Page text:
The end is near for famed Arecibo Observatory’s damaged telescope


The spherical radio/radar telescope features a radio dish 1,000 ft throughout and a 900-ton instrument platform suspended 450 ft above it. Cables related to a few towers maintain the telescope in place.

An auxiliary cable got here unfastened from a socket on one of many towers in August, making a 100-foot gash within the dish. Engineers have been assessing and dealing on a plan to restore the injury when one other important cable on the tower broke on November 6.

When it broke, the cable crashed into the reflector dish beneath, inflicting extra injury.

After the break on November 6, engineers inspected the remainder of the cables and found new breaks in addition to slippage from a number of the sockets on the towers. Multiple engineering firms reviewed the injury. They decided that the telescope may collapse as a result of it is “in danger of catastrophic failure” and the cables are weaker than anticipated.

This image shows an overview of the damage to Arecibo Observatory's 305-meter telescope in November.

Even if engineers may safely repair all of the injury and add cables to assist the telescope, it will seemingly have stability points sooner or later.

The newest evaluate revealed that injury to the telescope couldn’t be stabilized with out risking workers and the development group. This led to the NSF making the choice to decommission the telescope after 57 years.

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“NSF prioritizes the safety of workers, Arecibo Observatory’s staff and visitors, which makes this decision necessary, although unfortunate,” stated NSF Director Sethuraman Panchanathan in a press release.

“For nearly six decades, the Arecibo Observatory has served as a beacon for breakthrough science and what a partnership with a community can look like. While this is a profound change, we will be looking for ways to assist the scientific community and maintain that strong relationship with the people of Puerto Rico.”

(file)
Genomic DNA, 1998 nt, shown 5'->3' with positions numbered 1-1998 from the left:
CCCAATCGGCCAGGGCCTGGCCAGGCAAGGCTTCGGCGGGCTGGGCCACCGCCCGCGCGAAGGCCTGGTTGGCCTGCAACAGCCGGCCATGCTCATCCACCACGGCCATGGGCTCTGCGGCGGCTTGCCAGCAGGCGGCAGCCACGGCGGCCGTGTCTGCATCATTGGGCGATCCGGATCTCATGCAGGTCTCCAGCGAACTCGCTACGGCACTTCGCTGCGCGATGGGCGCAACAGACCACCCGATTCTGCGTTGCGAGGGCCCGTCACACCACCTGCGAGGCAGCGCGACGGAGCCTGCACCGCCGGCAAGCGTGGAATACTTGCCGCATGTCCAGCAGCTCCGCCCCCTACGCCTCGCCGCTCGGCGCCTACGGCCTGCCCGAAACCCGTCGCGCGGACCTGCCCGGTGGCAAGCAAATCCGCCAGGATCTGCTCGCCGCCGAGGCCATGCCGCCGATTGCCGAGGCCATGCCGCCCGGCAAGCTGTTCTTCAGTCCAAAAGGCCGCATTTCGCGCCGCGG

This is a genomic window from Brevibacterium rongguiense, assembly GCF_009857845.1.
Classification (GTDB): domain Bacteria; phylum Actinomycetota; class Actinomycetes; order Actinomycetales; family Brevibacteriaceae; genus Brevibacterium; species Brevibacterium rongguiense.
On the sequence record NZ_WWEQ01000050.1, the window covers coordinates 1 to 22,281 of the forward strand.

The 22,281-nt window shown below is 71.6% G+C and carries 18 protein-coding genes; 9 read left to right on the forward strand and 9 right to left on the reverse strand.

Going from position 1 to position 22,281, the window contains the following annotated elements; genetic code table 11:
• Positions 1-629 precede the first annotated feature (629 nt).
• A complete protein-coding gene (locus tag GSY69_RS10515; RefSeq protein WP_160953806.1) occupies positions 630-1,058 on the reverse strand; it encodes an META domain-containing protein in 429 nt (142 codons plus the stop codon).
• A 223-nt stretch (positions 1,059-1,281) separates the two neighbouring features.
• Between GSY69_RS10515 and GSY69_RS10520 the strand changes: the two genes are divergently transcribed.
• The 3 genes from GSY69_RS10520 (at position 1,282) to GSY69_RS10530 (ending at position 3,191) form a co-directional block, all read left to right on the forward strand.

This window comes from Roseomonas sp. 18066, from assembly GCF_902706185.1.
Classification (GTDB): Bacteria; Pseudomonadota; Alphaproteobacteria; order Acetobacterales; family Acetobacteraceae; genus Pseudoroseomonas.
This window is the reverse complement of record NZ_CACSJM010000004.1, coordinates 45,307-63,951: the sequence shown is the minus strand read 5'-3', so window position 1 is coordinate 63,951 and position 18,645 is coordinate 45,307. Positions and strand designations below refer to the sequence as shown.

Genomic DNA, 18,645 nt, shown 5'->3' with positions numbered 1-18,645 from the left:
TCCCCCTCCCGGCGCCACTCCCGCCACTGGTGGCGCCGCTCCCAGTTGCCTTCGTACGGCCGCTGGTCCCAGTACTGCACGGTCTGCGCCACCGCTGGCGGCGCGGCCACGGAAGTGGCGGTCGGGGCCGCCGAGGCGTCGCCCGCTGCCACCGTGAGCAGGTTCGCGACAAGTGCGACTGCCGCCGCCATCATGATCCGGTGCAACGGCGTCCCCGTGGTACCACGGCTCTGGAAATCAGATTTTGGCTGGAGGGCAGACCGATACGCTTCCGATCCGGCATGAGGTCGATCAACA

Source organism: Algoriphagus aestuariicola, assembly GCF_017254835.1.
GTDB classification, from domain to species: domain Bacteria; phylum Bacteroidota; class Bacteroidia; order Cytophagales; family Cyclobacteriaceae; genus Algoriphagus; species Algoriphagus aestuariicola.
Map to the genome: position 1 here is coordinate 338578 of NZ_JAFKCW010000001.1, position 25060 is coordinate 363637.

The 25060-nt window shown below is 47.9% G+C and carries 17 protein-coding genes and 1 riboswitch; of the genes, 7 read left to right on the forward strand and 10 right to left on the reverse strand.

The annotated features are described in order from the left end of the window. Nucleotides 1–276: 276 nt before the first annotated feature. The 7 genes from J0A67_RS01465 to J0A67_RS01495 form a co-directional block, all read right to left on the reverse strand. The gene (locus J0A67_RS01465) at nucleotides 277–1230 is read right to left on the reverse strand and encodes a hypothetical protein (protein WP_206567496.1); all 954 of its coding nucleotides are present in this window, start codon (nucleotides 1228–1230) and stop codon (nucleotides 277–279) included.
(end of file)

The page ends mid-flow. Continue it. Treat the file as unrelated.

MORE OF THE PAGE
While no direct trigger for the breaks has been recognized, corrosion is suspected as the principle concern. The observatory has withstood hurricanes, earthquakes and tropical storms through the years.

The observatory, which was featured within the James Bond movie “GoldenEye,” was accomplished in 1963 and has been helmed by the NSF since 1970. It is operated and managed by a group on the University of Central Florida, the Universidad Ana G. Méndez and Yang Enterprises Inc.

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The telescope has supported and contributed to essential discoveries in radio astronomy in addition to planetary and photo voltaic system analysis, together with gravitational waves.

The Arecibo telescope performed a key function in discovering the primary planet outdoors our photo voltaic system and has helped astronomers determine probably hazardous asteroids en path to Earth.

“Until these assessments came in, our question was not if the observatory should be repaired but how. But in the end, a preponderance of data showed that we simply could not do this safely. And that is a line we cannot cross,” stated Ralph Gaume, director of NSF’s Division of Astronomical Sciences, in a press release.

A legacy of discoveries

Over the years, Arecibo Observatory has revealed new particulars about our planet’s ionosphere, the photo voltaic system and worlds past it.